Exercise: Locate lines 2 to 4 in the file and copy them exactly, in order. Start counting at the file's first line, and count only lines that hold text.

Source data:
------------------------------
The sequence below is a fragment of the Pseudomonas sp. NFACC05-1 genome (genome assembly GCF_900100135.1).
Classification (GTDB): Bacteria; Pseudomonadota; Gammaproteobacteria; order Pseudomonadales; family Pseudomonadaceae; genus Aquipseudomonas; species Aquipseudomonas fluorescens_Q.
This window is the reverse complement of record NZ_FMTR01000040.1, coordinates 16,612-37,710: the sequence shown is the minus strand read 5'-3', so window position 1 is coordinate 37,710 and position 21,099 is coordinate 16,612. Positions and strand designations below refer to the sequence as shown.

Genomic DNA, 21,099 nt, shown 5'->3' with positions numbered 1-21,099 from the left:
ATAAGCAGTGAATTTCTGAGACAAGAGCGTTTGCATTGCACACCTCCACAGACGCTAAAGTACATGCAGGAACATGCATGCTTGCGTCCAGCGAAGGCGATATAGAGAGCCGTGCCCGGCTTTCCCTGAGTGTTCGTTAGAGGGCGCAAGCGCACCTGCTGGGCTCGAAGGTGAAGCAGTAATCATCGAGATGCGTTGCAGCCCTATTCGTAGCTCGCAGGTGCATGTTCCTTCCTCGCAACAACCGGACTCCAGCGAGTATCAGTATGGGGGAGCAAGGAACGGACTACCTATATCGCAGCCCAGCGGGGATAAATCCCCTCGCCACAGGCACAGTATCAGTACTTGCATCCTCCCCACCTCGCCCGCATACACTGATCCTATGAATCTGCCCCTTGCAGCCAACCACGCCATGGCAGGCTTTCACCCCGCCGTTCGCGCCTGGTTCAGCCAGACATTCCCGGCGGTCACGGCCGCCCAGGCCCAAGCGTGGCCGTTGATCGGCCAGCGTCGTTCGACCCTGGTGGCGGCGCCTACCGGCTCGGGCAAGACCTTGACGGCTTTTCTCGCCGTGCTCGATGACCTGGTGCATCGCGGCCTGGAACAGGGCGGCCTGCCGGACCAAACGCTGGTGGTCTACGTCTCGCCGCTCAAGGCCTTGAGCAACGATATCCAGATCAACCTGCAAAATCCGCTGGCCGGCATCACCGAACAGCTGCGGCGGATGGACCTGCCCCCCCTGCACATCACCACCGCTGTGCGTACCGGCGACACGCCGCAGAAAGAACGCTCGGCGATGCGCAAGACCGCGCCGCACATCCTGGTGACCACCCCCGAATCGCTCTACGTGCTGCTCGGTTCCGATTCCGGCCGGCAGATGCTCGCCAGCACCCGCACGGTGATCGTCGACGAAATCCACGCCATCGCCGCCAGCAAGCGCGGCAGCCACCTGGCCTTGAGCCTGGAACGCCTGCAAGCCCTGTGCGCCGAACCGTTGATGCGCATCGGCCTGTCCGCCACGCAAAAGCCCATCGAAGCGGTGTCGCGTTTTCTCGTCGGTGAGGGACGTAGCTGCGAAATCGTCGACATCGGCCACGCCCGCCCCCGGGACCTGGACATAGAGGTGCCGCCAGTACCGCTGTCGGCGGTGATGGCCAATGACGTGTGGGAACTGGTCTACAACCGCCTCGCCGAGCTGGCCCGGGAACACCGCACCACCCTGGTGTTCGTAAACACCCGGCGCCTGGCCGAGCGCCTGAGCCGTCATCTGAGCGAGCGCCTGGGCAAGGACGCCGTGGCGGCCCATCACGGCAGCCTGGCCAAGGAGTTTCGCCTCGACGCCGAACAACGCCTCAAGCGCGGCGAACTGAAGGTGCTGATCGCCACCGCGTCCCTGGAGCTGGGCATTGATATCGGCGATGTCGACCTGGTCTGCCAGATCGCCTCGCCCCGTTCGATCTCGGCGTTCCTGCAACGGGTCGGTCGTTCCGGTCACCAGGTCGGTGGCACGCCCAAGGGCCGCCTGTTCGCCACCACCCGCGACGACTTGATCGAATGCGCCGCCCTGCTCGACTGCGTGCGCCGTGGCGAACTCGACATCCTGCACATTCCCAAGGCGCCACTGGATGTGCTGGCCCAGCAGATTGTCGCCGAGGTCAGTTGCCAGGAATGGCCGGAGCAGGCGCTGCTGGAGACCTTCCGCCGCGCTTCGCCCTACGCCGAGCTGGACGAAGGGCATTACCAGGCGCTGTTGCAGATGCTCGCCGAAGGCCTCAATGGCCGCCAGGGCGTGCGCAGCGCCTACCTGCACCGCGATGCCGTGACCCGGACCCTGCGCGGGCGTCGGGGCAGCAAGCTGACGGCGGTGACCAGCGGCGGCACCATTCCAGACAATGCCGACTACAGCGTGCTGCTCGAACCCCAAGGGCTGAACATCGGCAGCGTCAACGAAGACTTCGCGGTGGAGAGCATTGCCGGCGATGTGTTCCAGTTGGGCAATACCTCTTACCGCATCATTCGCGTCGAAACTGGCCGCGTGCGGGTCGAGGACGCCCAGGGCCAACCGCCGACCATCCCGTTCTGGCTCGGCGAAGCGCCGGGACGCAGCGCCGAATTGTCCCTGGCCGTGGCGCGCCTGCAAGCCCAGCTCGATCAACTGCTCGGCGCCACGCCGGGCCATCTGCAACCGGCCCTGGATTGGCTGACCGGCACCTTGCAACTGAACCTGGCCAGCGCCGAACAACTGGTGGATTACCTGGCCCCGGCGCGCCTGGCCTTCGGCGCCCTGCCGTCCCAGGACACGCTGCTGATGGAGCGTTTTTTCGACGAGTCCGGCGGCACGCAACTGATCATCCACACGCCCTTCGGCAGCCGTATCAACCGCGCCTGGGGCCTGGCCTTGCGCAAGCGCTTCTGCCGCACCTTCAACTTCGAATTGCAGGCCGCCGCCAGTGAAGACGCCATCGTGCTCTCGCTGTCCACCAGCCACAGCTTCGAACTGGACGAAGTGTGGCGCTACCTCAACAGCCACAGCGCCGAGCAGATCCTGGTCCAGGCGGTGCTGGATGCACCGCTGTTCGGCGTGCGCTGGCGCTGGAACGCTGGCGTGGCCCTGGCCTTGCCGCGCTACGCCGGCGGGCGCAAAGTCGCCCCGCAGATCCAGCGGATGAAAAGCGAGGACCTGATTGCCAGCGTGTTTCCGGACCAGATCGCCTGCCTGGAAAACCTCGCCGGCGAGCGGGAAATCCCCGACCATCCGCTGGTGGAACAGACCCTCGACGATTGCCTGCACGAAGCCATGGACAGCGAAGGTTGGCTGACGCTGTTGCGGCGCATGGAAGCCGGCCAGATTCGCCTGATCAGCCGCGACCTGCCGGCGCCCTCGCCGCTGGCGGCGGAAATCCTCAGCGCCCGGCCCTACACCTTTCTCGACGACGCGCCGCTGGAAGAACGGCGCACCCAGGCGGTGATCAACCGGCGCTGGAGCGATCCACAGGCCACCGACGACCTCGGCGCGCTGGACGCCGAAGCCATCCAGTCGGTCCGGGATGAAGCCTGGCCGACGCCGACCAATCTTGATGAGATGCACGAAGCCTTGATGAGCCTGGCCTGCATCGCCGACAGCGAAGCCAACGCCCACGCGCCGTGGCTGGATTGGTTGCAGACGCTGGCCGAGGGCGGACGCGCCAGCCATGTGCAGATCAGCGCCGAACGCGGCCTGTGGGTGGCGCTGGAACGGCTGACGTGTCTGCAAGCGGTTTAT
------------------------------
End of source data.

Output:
Classification (GTDB): Bacteria; Pseudomonadota; Gammaproteobacteria; order Pseudomonadales; family Pseudomonadaceae; genus Aquipseudomonas; species Aquipseudomonas fluorescens_Q.
This window is the reverse complement of record NZ_FMTR01000040.1, coordinates 16,612-37,710: the sequence shown is the minus strand read 5'-3', so window position 1 is coordinate 37,710 and position 21,099 is coordinate 16,612. Positions and strand designations below refer to the sequence as shown.

Genomic DNA, 21,099 nt, shown 5'->3' with positions numbered 1-21,099 from the left: